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Wichita State's independent, student-run news source

The Sunflower

Wichita State's independent, student-run news source

The Sunflower

Rowing team captains begin new era of leadership, teamwork in final year

Cheyanne Tull
Several Wichita State students and Wichita citizens take part in the boating events put on by the Shocker Rowing team at their Smore’s and Oars event on Sept. 1.

Present on campus since the 70s, the rowing teams have largely flown under the radar of the university’s athletic spotlight. Wichita State women and men’s team captains Maureen Wetta and Tony Le implemented a number of changes to the team this year to bolster morale and bring the rowing team to the forefront of campus life. 

Neither Wetta nor Le had prior knowledge of rowing when they first heard of the team on campus. Wetta learned of the organization through an informational meeting, and Le heard about it in passing from a classmate in his calculus class. Now in their senior year, both are proud leaders of a team 60 members strong – one of the largest groups the team has seen, according to Wetta. 

“I honestly didn’t even know rowing was a sport,” Wetta said. “From then on, it’s just been a great experience with new crews coming in and just building that legacy and to now have the opportunity to lead as a team captain.”

Leading the rowing teams has allowed both captains to build their leadership skills while having fun.

“What kind of led me to that leadership role is … it puts me out of my comfort zone so much,” Le said. “And I think it’s just such an amazing opportunity for me to really step down and really reflect on how I want to present myself.”

When planning for the season over the summer, Wetta and Le decided to spread the opportunity they had been given after being voted captains by implementing a new leadership system.

Five other rowers stepped into leadership roles in August when the roles of event chair, gear chair and fundraising chair were established for both the men’s and women’s teams. The central goal behind this change was to alleviate the workload of the team coaches, Calvin Cupp and Rachel Tuck.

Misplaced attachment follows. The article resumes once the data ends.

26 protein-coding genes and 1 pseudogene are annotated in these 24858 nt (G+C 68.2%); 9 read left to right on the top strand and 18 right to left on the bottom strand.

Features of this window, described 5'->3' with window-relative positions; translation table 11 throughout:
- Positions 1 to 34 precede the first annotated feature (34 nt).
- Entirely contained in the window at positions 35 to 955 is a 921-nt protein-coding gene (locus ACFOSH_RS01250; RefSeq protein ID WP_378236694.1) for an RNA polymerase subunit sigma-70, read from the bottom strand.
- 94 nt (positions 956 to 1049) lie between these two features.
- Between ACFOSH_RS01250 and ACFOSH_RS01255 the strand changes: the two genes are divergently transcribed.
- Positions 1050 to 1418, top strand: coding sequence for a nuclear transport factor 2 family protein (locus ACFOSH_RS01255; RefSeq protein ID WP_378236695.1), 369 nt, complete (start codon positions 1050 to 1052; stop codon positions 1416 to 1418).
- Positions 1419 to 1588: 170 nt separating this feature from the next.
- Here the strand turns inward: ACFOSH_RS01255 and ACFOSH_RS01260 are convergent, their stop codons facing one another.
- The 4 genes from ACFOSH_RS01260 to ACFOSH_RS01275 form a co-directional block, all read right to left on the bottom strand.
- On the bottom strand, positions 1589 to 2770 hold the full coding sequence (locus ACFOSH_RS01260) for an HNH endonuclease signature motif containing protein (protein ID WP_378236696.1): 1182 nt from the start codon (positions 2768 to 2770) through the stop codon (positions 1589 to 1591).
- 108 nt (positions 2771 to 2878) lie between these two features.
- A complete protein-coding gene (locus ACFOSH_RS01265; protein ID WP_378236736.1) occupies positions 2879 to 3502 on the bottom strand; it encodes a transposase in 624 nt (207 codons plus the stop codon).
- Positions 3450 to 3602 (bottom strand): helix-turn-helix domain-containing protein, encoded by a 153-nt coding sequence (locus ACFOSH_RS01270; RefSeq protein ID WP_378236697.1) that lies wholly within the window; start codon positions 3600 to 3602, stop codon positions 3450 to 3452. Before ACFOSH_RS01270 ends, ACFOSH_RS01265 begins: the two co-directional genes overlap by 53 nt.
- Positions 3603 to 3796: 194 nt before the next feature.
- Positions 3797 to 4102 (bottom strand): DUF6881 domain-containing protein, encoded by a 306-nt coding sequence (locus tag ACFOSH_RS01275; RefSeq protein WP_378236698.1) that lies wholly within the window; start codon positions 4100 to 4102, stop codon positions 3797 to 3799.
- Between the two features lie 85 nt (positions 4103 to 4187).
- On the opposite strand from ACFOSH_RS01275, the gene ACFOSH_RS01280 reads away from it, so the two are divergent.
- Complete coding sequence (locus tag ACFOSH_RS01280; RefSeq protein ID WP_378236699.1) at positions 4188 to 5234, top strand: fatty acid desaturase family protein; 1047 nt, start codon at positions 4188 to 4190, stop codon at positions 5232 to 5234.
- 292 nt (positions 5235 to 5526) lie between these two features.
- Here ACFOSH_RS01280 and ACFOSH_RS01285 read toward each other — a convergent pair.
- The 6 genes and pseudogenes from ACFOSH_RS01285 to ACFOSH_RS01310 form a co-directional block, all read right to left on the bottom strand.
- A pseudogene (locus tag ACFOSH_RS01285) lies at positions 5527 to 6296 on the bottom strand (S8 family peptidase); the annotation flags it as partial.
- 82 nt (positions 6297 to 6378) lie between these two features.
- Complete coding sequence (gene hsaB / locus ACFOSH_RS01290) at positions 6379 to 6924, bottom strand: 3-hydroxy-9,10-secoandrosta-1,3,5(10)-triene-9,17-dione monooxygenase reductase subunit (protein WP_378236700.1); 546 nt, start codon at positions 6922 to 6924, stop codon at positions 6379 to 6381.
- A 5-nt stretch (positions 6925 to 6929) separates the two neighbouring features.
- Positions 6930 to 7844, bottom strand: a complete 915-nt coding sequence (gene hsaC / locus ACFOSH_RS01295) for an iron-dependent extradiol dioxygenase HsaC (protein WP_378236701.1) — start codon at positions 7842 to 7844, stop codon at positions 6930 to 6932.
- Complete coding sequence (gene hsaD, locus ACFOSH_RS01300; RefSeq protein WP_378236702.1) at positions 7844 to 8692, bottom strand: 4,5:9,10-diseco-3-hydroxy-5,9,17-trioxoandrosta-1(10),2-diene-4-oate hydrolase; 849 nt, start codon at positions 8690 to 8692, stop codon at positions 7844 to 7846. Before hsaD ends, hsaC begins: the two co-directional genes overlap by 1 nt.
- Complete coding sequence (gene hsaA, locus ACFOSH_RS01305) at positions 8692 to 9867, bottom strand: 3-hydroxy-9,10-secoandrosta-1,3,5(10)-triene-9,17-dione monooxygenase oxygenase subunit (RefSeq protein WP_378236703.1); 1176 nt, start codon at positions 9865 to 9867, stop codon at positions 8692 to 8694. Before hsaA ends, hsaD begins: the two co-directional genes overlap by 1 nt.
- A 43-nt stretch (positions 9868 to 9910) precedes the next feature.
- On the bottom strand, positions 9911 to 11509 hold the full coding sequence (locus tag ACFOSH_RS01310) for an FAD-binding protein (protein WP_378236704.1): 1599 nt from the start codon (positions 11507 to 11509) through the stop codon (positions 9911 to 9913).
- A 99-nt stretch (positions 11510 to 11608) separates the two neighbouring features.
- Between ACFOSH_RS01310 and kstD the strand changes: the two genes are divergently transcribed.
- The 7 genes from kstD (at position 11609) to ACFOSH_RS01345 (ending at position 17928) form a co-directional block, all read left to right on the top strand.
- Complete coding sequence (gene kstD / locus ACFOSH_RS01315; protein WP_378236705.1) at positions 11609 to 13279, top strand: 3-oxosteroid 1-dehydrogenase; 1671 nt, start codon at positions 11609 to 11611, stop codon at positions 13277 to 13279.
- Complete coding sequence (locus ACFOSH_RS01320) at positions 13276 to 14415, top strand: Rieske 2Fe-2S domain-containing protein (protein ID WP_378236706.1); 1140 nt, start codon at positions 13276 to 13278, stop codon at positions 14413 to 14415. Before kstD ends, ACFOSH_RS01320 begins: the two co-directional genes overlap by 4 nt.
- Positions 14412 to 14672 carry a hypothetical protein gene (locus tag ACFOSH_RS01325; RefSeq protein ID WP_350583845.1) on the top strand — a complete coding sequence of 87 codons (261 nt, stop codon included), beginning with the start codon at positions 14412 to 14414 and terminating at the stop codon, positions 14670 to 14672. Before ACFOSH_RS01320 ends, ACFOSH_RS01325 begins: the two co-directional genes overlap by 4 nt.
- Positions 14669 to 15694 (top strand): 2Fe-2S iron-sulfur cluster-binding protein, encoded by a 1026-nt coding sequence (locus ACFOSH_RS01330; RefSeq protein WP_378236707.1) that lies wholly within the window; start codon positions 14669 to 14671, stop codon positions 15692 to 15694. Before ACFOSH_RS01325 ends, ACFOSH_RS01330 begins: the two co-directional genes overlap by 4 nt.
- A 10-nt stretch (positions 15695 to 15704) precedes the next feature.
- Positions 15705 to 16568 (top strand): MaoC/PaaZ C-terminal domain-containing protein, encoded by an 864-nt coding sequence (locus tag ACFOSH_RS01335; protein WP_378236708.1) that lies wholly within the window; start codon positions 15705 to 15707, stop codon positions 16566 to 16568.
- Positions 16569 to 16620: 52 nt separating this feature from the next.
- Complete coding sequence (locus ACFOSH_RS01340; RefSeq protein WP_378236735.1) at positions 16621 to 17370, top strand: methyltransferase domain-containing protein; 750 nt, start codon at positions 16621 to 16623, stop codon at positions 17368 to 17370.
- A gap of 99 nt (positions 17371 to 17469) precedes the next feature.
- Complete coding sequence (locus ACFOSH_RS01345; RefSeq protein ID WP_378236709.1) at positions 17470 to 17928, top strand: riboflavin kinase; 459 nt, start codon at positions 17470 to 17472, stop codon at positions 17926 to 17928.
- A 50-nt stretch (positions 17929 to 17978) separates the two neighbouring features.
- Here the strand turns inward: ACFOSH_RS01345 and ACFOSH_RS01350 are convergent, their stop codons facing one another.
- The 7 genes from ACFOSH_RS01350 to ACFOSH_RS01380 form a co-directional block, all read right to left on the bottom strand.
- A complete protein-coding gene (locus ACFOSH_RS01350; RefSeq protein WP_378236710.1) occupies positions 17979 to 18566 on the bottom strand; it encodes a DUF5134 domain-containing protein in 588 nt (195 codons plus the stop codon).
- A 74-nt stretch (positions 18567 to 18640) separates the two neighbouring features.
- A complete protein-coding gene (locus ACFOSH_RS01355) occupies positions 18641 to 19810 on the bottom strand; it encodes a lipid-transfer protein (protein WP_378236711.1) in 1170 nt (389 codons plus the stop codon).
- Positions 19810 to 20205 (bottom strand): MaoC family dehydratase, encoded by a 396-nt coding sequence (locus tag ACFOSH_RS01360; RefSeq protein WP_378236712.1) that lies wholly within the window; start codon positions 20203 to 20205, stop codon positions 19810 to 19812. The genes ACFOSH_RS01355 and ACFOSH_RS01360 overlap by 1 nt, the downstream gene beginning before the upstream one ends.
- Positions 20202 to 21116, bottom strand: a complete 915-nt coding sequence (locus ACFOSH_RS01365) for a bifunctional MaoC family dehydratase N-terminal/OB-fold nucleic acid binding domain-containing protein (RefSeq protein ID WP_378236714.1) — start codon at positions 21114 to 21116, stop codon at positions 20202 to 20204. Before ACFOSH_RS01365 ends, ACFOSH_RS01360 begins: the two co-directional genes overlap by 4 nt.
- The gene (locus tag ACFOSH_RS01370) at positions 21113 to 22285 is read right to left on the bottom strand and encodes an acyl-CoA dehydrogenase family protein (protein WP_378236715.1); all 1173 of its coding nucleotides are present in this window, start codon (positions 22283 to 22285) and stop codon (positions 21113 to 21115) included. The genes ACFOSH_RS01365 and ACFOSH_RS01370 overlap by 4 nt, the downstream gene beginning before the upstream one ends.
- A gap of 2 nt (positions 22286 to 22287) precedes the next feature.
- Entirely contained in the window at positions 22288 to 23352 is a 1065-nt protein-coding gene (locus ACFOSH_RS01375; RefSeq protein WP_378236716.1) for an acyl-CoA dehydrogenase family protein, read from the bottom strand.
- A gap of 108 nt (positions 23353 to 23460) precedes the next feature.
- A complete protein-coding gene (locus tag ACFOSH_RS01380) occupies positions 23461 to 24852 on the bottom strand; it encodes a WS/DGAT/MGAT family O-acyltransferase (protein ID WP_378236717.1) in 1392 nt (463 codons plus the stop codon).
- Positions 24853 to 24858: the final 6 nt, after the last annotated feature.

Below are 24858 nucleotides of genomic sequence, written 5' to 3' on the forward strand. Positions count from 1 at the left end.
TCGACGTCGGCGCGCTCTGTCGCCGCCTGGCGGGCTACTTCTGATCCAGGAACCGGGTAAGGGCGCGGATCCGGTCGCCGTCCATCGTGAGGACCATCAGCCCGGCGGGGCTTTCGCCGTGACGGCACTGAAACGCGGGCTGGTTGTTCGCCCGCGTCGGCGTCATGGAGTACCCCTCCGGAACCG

“It gives us a lot of responsibility to feel a little bit more connected to the team and that we’re contributing a lot more than just, you know, showing up to practice and rowing every morning,” Wetta said.

Adding these new positions allows more rowers to practice communication and team coordination skills to implement in and out of the water. 

“Our students are able to build the skills that they are going to use later in life outside of rowing,” Le said.

Between early morning practices and competitions all over the nation, the rowing team makes sure to leave time for team bonding and recreation outside of the water. Wetta described another initiative taken to increase the team’s retention rate between the fall and spring and strengthen the team. 

“Our returning women started a big-little program with our novices,” Wetta said. “So all of our returning women got to pick one or two of the novice women to be their ‘little’ for the year, so if they have any questions or they want a study partner, that’s someone that they can look forward to so they don’t feel like they’re in the corner.” 

Another activity the teams do is a costume event where the different academic years dress up according to their chosen theme and race against each other. Family and friends of team members are invited to watch the race and learn the basics of some of the gear the team uses.

We’ve had Super Mario, we’ve seen Power Rangers and the colors of the rainbow,” Wetta said. “This year, our senior boat is really wanting to do the characters of Shrek.” 

The team’s next race will be this weekend, starting on Sept. date, in Oklahoma City. Later this season, the rowing team will also be taking varsity rowers to Florida and Tennessee for competition. 

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About the Contributors
Salsabila Attaria
Salsabila Attaria, Arts and Culture Editor
Salsabila Attaria is the arts and culture editor for The Sunflower. Attaria is a health science major.  She previously worked as a reporter and assistant news editor. She uses she/her pronouns.
Cheyanne Tull
Cheyanne Tull, Reporter
Cheyanne Tull is a first year reporter, photographer and illustrator for The Sunflower. Tull is double majoring in graphic design and journalism & media production. She hopes to work for outdoor publications in the future combining creativity, nature, and rock climbing. Tull uses she/her pronouns.

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